Saturday, November 26, 2011

Hanging Stained Glass Suncatchers

Arts & Craft Books

There are several methods of hanging stained glass suncatchers once they are ready for sale or just to admire next to your window.

Hanging hooks are are most frequently used and can be purchased in several shapes and sizes for specific types suncatcher projects.

In addition to hooks for suncatchers, wood and metal frames, there are several types of retainers for stained glass cabinet inserts that are available.

Hooks for hanging wood framed stained glass projects.

Any time you hang a stained glass project in a wooden frame, make sure the hooks are placed on the sides of the frame. Not on the top.

The weight of the stained glass will over time cause the frame to bow if you attach the hangers to the top frame member.

This applies to frames made from any material.
  • Panel roll hooks are sold in pairs with the screws needed for mounting and are the most common type of hanger for wood frames. 

    These brass plated hooks can be purchased from any stained glass supply house or from your local Lowes or Home Depot.
  • Side mount picture frame hooks can also be used for mounting wood framed stained glass projects. 

    These are also brass plated and come with mounting screws in packs of 1 pair to up to 50 pairs.

When hanging metal framed mounted staing glass projects, you can use hanging rings, came framed Handy Hangers or glass clips.


Rings are the most commonly used for hanging stained glass suncatchers and panels. They can be purchased in bulk packs in brass or silver and come in 1/4", 3/8' or 1/2" diameters.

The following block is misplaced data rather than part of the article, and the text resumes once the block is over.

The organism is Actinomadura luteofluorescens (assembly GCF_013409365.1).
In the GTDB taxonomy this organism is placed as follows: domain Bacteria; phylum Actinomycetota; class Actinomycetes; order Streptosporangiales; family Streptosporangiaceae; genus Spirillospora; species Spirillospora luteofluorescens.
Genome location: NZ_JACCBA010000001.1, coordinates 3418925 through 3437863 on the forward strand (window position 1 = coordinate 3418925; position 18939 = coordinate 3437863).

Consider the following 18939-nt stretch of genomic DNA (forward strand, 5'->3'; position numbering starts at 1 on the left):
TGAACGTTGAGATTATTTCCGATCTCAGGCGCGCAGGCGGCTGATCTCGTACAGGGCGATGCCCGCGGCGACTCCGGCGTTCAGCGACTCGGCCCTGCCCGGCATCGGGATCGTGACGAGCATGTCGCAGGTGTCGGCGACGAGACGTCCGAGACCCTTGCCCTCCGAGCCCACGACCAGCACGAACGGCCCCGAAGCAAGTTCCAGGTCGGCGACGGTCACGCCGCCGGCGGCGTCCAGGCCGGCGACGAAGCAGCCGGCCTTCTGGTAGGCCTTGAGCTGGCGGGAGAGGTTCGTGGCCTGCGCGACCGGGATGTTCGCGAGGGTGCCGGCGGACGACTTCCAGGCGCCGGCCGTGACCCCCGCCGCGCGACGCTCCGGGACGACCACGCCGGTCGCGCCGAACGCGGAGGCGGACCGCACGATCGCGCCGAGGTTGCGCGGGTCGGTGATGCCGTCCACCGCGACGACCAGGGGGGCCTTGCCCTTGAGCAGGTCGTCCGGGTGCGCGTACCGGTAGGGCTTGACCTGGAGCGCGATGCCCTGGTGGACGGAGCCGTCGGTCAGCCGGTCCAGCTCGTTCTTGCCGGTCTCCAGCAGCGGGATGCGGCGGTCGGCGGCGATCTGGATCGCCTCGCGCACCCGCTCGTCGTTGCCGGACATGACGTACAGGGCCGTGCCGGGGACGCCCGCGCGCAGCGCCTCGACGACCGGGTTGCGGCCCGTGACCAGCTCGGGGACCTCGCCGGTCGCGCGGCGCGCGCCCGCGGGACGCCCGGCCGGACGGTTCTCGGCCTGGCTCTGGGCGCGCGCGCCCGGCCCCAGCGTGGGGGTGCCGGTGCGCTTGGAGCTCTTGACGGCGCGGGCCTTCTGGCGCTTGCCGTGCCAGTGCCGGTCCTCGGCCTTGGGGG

You easily can make your own rings with single or multiple strand copper or silver wire wrapped around a pencil or dowel of the correct diameter.

Snip off the excess wire and leave a tag long enough to tack solder the ring to the metal frame.

Make sure to tin the copper or silver ring before soldering to the metal frame.

Came framed Handy Hangers

Handy Hangers - 5 Pr
are installed in the metal frame to become an integral part of the frame. They can be purchased in packs of 5 or more pairs at a resonable cost. The picture below links to the installation procedure.

Handy Hangers - 5 Pr

Glass Clips

Clear polycarbon glass clips are sold in packs of up to 25 and make for a simple secure installation. Glass clips allow about an inch of space between the window and stained glass project for air circulation and are easily removed for cleaning.

For stained glass cabinet inserts you can use either polycarbon glass clips or metal retaining clips.

Polycarbon glass clips are the kind you buy for mounting mirrors and other glass panels. They come in packs of four or in bulk in packs of 50 and can be purchased in most hardware stores.

Metal retaining clips are a simple inexpensive way to secure a stained glass panel inside the rabbet of a cabinet door. Screw the clips so the retaing button extends just over the edge of the rabbet enough to securely hold in the glass panel.

Again, you can purchase retaining clips and mounting screws in any hardware store in bulk packs at a reasonable price.

When hanging stained glass suncatchers; rings and hanging wire are your best bet.

Many people use suction cups to hang their projects directly to a glass window pane. These are available in many sizes in bulk packs at a reasonable cost.

Just remember one thing. There are times in humid climates when suction cups let go and your stained glass project will hit the floor.  Believe me, it happens more than you think!

Excess humidity, an unintentional bump or a window blind hitting the suction cup, can create a disaster to your valued suncatcher project.

A better more secure method of hanging stained glass suncatchers is the ring and wire hanger method.